Would you pay 8p more per week to help fund Norfolk’s police service?Just six months into his term, Lorne Green is preparing to make one of the biggest decisions for which Police and Crime Commissioners are responsible – setting the policing budget.
Before he takes his budget proposals to the Norfolk Police and Crime Panel early next year, he wants to hear what the county’s tax payers think.
Launching the annual police budget consultation at a public policing accountability meeting in Great Yarmouth last night, the Commissioner invited people to share their views on whether or not they would support a rise in the policing element of the council tax they pay.
Attendees also had the opportunity to hear from Chief Constable Simon Bailey about his plans for policing Norfolk during 2017/18 and beyond, and to ask questions about the crime and policing issues of concern to them.
“As Police and Crime Commissioner, it’s my job to set the policing budget for Norfolk”, PCC Lorne Green said, “and, with it, how much Norfolk people contribute through council tax.
“Less than 60% of our policing budget is funded by the Government; the rest comes from tax payers. With such a significant contribution coming from their pocket, I’m sure all Norfolk residents will have an opinion on how that funding is used.”
The information pack provided to attendees at the meeting in Great Yarmouth reports that Norfolk’s policing service is facing an estimated budget gap of £3.5 million in 2017/18. The maximum council tax increase the Commissioner can consider is around 2% - equating to an extra eight pence per week or £4.23 a year, for a household in a Band D property. Each 1% council tax increase generates £0.6 million, so a 2% increase would reduce the budget gap to £2.3 million.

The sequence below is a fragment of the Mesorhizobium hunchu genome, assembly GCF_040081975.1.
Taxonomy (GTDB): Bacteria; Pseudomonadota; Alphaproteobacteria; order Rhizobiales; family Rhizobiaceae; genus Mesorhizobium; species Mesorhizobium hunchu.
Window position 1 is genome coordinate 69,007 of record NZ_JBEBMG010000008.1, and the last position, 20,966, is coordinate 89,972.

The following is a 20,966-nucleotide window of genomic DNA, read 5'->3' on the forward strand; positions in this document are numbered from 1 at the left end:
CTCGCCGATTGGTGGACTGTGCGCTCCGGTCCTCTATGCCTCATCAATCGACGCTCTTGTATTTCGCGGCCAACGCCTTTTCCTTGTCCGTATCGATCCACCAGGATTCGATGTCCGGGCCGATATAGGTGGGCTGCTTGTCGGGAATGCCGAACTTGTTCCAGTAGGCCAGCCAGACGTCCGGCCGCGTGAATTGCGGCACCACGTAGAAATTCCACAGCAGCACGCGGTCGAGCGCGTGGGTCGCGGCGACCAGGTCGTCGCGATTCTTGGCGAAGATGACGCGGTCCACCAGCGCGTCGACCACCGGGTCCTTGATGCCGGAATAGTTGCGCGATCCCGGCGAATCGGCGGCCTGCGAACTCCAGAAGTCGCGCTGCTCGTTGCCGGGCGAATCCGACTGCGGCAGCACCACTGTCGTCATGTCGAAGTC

“The consultation for my Police and Crime Plan found that, while people understand the financial pressures on our Constabulary, they want to see improvements in their police service. They want the police to be more visible in their local area and to engage better with communities. They also want more efficient investigation of crime and for the most vulnerable in our society to be protected. All of this poses additional challenges in the context of austerity and the current financial outlook.
“I applaud our police force for having made £30 million of savings in the last six years. I think we can still do more, and will be pushing our police force to continue to find more efficient ways of working and identify further savings. But the fact remains that efficiency savings will only go so far. The Chief Constable has stated categorically that, without a council tax increase, he will be left with no choice but to make further cuts to service, which will very likely affect neighbourhood policing.
“I know how important neighbourhood policing is to the people of Norfolk so I’m reaching out to them for their views to help me make a decision.”
Now closed - You can take the budget consultation survey here.